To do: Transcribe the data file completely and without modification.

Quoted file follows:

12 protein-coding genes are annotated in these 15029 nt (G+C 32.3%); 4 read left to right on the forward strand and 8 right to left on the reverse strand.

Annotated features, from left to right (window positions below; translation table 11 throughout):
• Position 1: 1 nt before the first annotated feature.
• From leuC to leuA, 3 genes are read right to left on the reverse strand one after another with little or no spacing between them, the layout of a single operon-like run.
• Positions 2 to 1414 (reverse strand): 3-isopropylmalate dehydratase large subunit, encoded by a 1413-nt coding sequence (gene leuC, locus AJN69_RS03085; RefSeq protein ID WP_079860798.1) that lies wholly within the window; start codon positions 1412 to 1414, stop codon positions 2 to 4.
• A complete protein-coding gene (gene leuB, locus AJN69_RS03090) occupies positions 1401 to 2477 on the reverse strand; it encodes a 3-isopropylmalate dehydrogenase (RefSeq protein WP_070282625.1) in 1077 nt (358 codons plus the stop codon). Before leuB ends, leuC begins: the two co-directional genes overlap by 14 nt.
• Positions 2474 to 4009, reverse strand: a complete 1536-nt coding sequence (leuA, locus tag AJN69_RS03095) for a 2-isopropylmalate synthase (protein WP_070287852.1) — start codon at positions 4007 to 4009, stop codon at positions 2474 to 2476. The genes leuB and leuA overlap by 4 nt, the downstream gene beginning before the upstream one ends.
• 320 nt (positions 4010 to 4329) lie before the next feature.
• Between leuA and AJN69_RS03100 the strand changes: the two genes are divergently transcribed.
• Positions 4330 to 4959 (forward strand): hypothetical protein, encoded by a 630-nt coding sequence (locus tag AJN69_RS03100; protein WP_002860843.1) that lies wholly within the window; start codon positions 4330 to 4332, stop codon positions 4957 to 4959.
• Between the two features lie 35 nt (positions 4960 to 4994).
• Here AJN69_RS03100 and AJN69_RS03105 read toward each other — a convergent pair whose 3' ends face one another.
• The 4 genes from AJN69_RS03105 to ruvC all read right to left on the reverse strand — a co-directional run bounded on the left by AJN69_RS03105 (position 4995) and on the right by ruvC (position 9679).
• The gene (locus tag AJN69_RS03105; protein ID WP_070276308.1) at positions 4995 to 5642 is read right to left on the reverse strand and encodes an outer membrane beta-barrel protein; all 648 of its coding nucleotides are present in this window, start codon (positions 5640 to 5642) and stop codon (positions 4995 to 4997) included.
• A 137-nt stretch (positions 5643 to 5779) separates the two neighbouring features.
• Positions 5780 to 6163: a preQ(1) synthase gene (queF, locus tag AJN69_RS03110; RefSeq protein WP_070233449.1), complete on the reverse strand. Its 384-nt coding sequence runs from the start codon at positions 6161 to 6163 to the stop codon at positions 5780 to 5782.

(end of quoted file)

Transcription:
12 protein-coding genes are annotated in these 15029 nt (G+C 32.3%); 4 read left to right on the forward strand and 8 right to left on the reverse strand.

Annotated features, from left to right (window positions below; translation table 11 throughout):
• Position 1: 1 nt before the first annotated feature.
• From leuC to leuA, 3 genes are read right to left on the reverse strand one after another with little or no spacing between them, the layout of a single operon-like run.
• Positions 2 to 1414 (reverse strand): 3-isopropylmalate dehydratase large subunit, encoded by a 1413-nt coding sequence (gene leuC, locus AJN69_RS03085; RefSeq protein ID WP_079860798.1) that lies wholly within the window; start codon positions 1412 to 1414, stop codon positions 2 to 4.
• A complete protein-coding gene (gene leuB, locus AJN69_RS03090) occupies positions 1401 to 2477 on the reverse strand; it encodes a 3-isopropylmalate dehydrogenase (RefSeq protein WP_070282625.1) in 1077 nt (358 codons plus the stop codon). Before leuB ends, leuC begins: the two co-directional genes overlap by 14 nt.
• Positions 2474 to 4009, reverse strand: a complete 1536-nt coding sequence (leuA, locus tag AJN69_RS03095) for a 2-isopropylmalate synthase (protein WP_070287852.1) — start codon at positions 4007 to 4009, stop codon at positions 2474 to 2476. The genes leuB and leuA overlap by 4 nt, the downstream gene beginning before the upstream one ends.
• 320 nt (positions 4010 to 4329) lie before the next feature.
• Between leuA and AJN69_RS03100 the strand changes: the two genes are divergently transcribed.
• Positions 4330 to 4959 (forward strand): hypothetical protein, encoded by a 630-nt coding sequence (locus tag AJN69_RS03100; protein WP_002860843.1) that lies wholly within the window; start codon positions 4330 to 4332, stop codon positions 4957 to 4959.
• Between the two features lie 35 nt (positions 4960 to 4994).
• Here AJN69_RS03100 and AJN69_RS03105 read toward each other — a convergent pair whose 3' ends face one another.
• The 4 genes from AJN69_RS03105 to ruvC all read right to left on the reverse strand — a co-directional run bounded on the left by AJN69_RS03105 (position 4995) and on the right by ruvC (position 9679).
• The gene (locus tag AJN69_RS03105; protein ID WP_070276308.1) at positions 4995 to 5642 is read right to left on the reverse strand and encodes an outer membrane beta-barrel protein; all 648 of its coding nucleotides are present in this window, start codon (positions 5640 to 5642) and stop codon (positions 4995 to 4997) included.
• A 137-nt stretch (positions 5643 to 5779) separates the two neighbouring features.
• Positions 5780 to 6163: a preQ(1) synthase gene (queF, locus tag AJN69_RS03110; RefSeq protein WP_070233449.1), complete on the reverse strand. Its 384-nt coding sequence runs from the start codon at positions 6161 to 6163 to the stop codon at positions 5780 to 5782.